The strike of 1886 was a flop. While working hours dropped to 40 hours a week in some skilled trades where unions could control job conditions easily, the increase in unskilled factory work kept working hours at 50-60 per week until the 1930s. It took the desire for post-World War 2 industrial peace to establish the 40 hour week for some years in the 1950-60s.

Today the average workweek in the US is 46 hours and there is an increase in poorer workers working multiple jobs to get by. This explains why nearly a third of Americans work more than 50 hours a week. Compare this to the legal maximum of 45 hours the British Empire established for Plantation slaves.

Read It and Weep

  • On average, modern Americans work longer than plantation slaves in the 1800s.
  • Families need close to 2 wage workers to survive vs. 1.3 in the 1880s. So the total amount of work needed to maintain a household has risen.
  • It’ has taken us 128 years to lower the working week from 60 hours to 46. At that rate, it would take us another 54 years to attain the 8 hour day.
  • Using the “Unskilled Wage Index” the $175 a year factory workers earned in 1886 Chicago would be equivalent of $22,180 today or slightly more than what American Axle Company is offering its workers currently on strike.


Why is it that despite all the struggles, the marches, the organizing, we are in a similar place as we were in 1886?

The WSP argues it is because we have not learned the lessons of the first Mayday and Labor Day. We cannot get the ‘life’ our class wanted in the 1880s by confronting the bosses with petitions, pickets, pistols or pipe bombs. Each of those strategies assumed we needed bosses, first of all, and second of all, bosses who could be intimidated into lessening our poverty.

As Marx first showed, and as we have argued since our inception as a political movement in 1904, in capitalism the rich grow richer and all workers can do within capitalism is slow that process down. It is capitalism as a whole system – wages, profits, markets – which needs abolishing. The murder or intimidation of one ruthless boss will not help us. Nor will the formal change of the social structure at a particular workplace into a collective. We need to see the enemy in its entirety, as a class, and only then might we make decisions to free ourselves from wage slavery and improve the conditions of our lives around the world.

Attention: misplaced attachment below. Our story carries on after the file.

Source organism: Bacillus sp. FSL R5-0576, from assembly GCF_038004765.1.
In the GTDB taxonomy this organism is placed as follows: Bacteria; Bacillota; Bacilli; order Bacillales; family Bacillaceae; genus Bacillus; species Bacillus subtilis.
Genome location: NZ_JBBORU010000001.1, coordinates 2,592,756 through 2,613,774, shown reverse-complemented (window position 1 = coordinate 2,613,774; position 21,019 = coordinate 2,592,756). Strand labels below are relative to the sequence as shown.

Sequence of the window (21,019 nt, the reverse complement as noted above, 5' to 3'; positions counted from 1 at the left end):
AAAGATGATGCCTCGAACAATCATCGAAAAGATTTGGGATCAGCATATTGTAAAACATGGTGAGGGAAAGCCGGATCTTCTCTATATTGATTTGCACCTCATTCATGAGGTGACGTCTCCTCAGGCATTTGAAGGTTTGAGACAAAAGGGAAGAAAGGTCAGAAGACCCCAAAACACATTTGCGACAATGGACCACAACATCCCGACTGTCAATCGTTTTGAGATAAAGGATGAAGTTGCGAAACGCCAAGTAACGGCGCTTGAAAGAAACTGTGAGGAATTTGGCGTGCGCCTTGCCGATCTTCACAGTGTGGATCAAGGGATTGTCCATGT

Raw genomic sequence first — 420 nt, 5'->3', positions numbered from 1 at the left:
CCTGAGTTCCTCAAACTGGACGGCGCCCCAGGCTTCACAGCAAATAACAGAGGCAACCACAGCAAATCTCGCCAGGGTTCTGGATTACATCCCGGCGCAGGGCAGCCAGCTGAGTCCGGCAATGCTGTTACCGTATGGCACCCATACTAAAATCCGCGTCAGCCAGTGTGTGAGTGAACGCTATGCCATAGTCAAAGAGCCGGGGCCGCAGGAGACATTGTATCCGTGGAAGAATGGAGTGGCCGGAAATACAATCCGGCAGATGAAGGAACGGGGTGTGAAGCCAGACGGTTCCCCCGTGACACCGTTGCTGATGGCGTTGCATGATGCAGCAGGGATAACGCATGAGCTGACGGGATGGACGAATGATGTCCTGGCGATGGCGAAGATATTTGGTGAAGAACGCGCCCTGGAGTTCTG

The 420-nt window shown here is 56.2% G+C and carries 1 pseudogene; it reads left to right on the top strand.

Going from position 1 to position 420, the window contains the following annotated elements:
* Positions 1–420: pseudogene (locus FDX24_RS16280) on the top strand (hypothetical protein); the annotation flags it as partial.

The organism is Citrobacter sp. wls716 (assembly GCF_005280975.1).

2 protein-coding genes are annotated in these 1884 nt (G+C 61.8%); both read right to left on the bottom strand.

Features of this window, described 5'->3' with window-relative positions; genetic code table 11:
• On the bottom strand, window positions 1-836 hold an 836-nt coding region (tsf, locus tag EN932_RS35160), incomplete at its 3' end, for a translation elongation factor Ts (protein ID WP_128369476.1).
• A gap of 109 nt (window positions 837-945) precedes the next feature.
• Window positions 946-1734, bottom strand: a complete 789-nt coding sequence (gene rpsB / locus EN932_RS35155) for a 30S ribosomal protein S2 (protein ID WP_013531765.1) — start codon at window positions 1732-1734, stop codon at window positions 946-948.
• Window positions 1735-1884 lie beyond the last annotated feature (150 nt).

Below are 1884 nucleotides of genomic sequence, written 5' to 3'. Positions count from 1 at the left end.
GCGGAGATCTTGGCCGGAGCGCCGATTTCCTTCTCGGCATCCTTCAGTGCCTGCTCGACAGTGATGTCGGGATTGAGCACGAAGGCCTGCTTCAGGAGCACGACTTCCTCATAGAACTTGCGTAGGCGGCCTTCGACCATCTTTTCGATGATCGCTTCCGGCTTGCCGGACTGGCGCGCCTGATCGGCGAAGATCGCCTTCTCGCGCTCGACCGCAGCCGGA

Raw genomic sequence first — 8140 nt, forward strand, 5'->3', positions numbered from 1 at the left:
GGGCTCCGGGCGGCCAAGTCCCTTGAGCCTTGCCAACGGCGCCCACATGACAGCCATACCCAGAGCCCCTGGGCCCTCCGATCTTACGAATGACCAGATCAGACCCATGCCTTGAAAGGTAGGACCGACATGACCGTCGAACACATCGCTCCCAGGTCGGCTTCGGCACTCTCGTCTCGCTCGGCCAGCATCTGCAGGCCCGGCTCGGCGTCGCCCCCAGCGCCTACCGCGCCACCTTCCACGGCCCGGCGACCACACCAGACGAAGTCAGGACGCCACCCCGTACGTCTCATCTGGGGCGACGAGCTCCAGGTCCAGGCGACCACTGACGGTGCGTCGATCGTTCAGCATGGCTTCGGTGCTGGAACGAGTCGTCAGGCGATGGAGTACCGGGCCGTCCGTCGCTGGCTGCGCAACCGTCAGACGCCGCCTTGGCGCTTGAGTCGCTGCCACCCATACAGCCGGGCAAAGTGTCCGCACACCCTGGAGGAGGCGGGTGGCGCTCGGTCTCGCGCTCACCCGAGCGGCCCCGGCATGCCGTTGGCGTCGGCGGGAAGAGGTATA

May Day 2008

In 1886 strikers carried banners which stated a simple truth:

“Labor creates all wealth, All wealth belongs to labor.”

Working people need to learn and understand that truth. The capitalists need us, capitalism needs us, we do not need them.

The rich will continue to get richer and we will continue to march on Mayday until a majority of us decide that enough is enough. Sure, let us support those who try to defend or increase their wages, but let us also face a major fact: in the long term we will get no more from capitalism than what it takes for us to merely survive.

Capitalism is killing us and it is killing the world.

There is enough for all, and a decent life can be had, only when socialism, a worldwide society of common ownership and democratic control of the means of production, is established.

Abolish the Wage System!

Photo of author
Standing for socialism and nothing but.

Related Articles

Notify of
This site uses User Verification plugin to reduce spam. See how your comment data is processed.
Inline Feedbacks
View all comments